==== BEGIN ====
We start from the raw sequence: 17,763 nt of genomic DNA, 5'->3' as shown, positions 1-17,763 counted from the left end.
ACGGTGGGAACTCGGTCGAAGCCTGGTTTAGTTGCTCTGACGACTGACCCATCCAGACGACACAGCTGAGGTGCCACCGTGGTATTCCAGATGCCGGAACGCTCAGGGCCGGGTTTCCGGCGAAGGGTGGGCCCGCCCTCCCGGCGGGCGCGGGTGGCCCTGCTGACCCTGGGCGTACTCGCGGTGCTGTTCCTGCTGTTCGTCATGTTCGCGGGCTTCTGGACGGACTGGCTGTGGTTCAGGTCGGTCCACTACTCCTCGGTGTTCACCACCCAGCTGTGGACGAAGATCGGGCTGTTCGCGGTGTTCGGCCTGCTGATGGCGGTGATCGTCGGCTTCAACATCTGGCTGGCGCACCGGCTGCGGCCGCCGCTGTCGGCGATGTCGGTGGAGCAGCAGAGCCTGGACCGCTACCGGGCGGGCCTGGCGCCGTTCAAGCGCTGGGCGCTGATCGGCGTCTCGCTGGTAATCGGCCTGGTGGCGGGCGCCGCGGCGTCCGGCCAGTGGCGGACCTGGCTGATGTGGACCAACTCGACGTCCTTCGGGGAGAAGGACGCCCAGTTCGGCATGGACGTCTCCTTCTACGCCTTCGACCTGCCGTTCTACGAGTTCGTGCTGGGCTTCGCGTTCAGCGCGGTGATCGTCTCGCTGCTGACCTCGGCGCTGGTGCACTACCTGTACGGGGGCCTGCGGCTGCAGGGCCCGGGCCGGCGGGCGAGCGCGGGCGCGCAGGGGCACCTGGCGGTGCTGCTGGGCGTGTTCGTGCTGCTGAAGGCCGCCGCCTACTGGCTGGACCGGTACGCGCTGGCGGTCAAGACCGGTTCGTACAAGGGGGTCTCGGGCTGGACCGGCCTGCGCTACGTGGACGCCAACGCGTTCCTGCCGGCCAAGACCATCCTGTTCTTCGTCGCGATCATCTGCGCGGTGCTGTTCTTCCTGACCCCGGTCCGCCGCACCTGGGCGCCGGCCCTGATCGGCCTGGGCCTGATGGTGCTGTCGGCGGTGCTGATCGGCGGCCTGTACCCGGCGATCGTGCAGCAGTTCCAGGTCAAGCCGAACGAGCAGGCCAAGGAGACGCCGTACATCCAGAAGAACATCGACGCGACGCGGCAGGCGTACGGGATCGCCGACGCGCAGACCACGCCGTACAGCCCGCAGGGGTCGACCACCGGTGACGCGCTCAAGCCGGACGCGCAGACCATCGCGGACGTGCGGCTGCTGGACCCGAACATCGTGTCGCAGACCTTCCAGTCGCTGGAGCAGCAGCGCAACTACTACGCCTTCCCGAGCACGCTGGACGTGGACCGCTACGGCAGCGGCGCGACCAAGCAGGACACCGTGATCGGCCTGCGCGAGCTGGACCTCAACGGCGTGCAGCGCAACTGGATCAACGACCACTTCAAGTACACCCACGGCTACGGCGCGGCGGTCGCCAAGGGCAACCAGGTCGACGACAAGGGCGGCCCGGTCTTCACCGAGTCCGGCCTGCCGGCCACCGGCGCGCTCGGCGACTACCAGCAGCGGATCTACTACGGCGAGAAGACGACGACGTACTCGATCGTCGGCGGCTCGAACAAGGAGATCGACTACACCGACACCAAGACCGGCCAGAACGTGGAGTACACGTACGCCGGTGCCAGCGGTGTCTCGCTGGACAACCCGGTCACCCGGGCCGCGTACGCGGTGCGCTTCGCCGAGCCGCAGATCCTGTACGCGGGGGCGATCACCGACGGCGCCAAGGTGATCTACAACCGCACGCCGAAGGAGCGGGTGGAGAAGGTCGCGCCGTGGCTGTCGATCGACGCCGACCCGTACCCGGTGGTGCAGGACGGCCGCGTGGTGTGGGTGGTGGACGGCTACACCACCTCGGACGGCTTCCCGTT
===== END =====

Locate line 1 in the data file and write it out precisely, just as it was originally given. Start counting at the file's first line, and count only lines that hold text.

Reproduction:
We start from the raw sequence: 17,763 nt of genomic DNA, 5'->3' as shown, positions 1-17,763 counted from the left end.